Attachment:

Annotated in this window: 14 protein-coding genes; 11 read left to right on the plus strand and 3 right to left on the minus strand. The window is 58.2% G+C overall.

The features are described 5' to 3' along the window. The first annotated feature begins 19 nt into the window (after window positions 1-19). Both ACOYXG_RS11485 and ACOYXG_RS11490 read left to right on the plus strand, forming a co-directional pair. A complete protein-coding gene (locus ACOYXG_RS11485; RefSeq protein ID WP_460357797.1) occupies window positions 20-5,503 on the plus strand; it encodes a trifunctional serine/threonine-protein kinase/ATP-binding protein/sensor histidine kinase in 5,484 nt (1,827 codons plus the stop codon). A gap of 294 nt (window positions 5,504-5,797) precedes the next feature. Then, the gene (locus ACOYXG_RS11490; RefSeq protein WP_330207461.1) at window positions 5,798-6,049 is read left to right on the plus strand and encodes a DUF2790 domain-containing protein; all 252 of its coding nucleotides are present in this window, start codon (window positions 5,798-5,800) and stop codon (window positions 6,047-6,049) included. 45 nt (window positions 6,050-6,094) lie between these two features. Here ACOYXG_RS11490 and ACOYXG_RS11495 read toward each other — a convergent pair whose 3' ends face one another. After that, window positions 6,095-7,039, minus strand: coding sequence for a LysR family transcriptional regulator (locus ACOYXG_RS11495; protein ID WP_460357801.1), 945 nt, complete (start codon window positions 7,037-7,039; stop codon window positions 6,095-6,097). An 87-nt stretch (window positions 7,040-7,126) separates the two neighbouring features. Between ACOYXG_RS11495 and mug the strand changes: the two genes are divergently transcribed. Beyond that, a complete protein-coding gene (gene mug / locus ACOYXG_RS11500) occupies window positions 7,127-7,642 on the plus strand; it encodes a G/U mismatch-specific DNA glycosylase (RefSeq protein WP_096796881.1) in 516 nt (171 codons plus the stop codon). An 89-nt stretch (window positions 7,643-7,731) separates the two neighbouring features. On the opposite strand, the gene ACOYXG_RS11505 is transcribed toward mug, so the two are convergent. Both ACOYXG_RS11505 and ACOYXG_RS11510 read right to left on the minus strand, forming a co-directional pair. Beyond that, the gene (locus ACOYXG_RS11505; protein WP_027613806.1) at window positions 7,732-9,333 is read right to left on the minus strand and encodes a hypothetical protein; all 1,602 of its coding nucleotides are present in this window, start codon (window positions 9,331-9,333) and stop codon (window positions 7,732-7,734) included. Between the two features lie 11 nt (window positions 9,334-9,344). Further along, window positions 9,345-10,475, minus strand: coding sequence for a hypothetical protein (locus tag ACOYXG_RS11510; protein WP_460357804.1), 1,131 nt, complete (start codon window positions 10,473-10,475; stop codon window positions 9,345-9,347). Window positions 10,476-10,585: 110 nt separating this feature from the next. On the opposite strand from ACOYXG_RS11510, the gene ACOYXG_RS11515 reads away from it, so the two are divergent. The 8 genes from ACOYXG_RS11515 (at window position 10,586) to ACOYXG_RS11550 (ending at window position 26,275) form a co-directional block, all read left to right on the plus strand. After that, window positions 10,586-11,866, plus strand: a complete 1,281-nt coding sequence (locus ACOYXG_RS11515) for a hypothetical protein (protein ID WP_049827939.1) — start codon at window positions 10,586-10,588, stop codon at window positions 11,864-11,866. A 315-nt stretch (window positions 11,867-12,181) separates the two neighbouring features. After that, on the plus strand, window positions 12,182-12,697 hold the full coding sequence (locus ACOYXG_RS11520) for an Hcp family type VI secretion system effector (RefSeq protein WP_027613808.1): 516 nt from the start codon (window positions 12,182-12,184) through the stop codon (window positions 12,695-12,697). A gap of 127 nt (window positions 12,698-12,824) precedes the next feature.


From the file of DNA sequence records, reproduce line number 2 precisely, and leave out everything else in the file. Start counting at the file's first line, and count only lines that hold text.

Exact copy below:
The features are described 5' to 3' along the window. The first annotated feature begins 19 nt into the window (after window positions 1-19). Both ACOYXG_RS11485 and ACOYXG_RS11490 read left to right on the plus strand, forming a co-directional pair. A complete protein-coding gene (locus ACOYXG_RS11485; RefSeq protein ID WP_460357797.1) occupies window positions 20-5,503 on the plus strand; it encodes a trifunctional serine/threonine-protein kinase/ATP-binding protein/sensor histidine kinase in 5,484 nt (1,827 codons plus the stop codon). A gap of 294 nt (window positions 5,504-5,797) precedes the next feature. Then, the gene (locus ACOYXG_RS11490; RefSeq protein WP_330207461.1) at window positions 5,798-6,049 is read left to right on the plus strand and encodes a DUF2790 domain-containing protein; all 252 of its coding nucleotides are present in this window, start codon (window positions 5,798-5,800) and stop codon (window positions 6,047-6,049) included. 45 nt (window positions 6,050-6,094) lie between these two features. Here ACOYXG_RS11490 and ACOYXG_RS11495 read toward each other — a convergent pair whose 3' ends face one another. After that, window positions 6,095-7,039, minus strand: coding sequence for a LysR family transcriptional regulator (locus ACOYXG_RS11495; protein ID WP_460357801.1), 945 nt, complete (start codon window positions 7,037-7,039; stop codon window positions 6,095-6,097). An 87-nt stretch (window positions 7,040-7,126) separates the two neighbouring features. Between ACOYXG_RS11495 and mug the strand changes: the two genes are divergently transcribed. Beyond that, a complete protein-coding gene (gene mug / locus ACOYXG_RS11500) occupies window positions 7,127-7,642 on the plus strand; it encodes a G/U mismatch-specific DNA glycosylase (RefSeq protein WP_096796881.1) in 516 nt (171 codons plus the stop codon). An 89-nt stretch (window positions 7,643-7,731) separates the two neighbouring features. On the opposite strand, the gene ACOYXG_RS11505 is transcribed toward mug, so the two are convergent. Both ACOYXG_RS11505 and ACOYXG_RS11510 read right to left on the minus strand, forming a co-directional pair. Beyond that, the gene (locus ACOYXG_RS11505; protein WP_027613806.1) at window positions 7,732-9,333 is read right to left on the minus strand and encodes a hypothetical protein; all 1,602 of its coding nucleotides are present in this window, start codon (window positions 9,331-9,333) and stop codon (window positions 7,732-7,734) included. Between the two features lie 11 nt (window positions 9,334-9,344). Further along, window positions 9,345-10,475, minus strand: coding sequence for a hypothetical protein (locus tag ACOYXG_RS11510; protein WP_460357804.1), 1,131 nt, complete (start codon window positions 10,473-10,475; stop codon window positions 9,345-9,347). Window positions 10,476-10,585: 110 nt separating this feature from the next. On the opposite strand from ACOYXG_RS11510, the gene ACOYXG_RS11515 reads away from it, so the two are divergent. The 8 genes from ACOYXG_RS11515 (at window position 10,586) to ACOYXG_RS11550 (ending at window position 26,275) form a co-directional block, all read left to right on the plus strand. After that, window positions 10,586-11,866, plus strand: a complete 1,281-nt coding sequence (locus ACOYXG_RS11515) for a hypothetical protein (protein ID WP_049827939.1) — start codon at window positions 10,586-10,588, stop codon at window positions 11,864-11,866. A 315-nt stretch (window positions 11,867-12,181) separates the two neighbouring features. After that, on the plus strand, window positions 12,182-12,697 hold the full coding sequence (locus ACOYXG_RS11520) for an Hcp family type VI secretion system effector (RefSeq protein WP_027613808.1): 516 nt from the start codon (window positions 12,182-12,184) through the stop codon (window positions 12,695-12,697). A gap of 127 nt (window positions 12,698-12,824) precedes the next feature.